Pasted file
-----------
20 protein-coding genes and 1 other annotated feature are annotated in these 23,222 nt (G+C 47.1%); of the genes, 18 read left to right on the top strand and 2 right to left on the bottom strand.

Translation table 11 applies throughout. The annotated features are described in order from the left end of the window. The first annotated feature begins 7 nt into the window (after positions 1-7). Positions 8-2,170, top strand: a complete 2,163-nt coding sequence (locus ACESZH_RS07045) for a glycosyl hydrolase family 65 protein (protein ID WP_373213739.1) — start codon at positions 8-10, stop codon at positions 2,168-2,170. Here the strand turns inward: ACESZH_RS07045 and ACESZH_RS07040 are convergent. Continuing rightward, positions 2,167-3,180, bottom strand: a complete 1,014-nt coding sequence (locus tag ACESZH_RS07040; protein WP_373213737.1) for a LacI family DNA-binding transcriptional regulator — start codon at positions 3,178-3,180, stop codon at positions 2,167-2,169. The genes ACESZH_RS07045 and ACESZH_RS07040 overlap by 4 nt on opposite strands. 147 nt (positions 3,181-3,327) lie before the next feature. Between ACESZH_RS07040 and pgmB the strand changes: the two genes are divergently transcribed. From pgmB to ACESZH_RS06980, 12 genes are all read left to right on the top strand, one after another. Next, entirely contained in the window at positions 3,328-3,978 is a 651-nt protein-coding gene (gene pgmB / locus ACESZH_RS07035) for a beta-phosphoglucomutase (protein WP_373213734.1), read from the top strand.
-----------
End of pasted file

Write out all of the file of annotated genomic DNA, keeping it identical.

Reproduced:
20 protein-coding genes and 1 other annotated feature are annotated in these 23,222 nt (G+C 47.1%); of the genes, 18 read left to right on the top strand and 2 right to left on the bottom strand.

Translation table 11 applies throughout. The annotated features are described in order from the left end of the window. The first annotated feature begins 7 nt into the window (after positions 1-7). Positions 8-2,170, top strand: a complete 2,163-nt coding sequence (locus ACESZH_RS07045) for a glycosyl hydrolase family 65 protein (protein ID WP_373213739.1) — start codon at positions 8-10, stop codon at positions 2,168-2,170. Here the strand turns inward: ACESZH_RS07045 and ACESZH_RS07040 are convergent. Continuing rightward, positions 2,167-3,180, bottom strand: a complete 1,014-nt coding sequence (locus tag ACESZH_RS07040; protein WP_373213737.1) for a LacI family DNA-binding transcriptional regulator — start codon at positions 3,178-3,180, stop codon at positions 2,167-2,169. The genes ACESZH_RS07045 and ACESZH_RS07040 overlap by 4 nt on opposite strands. 147 nt (positions 3,181-3,327) lie before the next feature. Between ACESZH_RS07040 and pgmB the strand changes: the two genes are divergently transcribed. From pgmB to ACESZH_RS06980, 12 genes are all read left to right on the top strand, one after another. Next, entirely contained in the window at positions 3,328-3,978 is a 651-nt protein-coding gene (gene pgmB / locus ACESZH_RS07035) for a beta-phosphoglucomutase (protein WP_373213734.1), read from the top strand.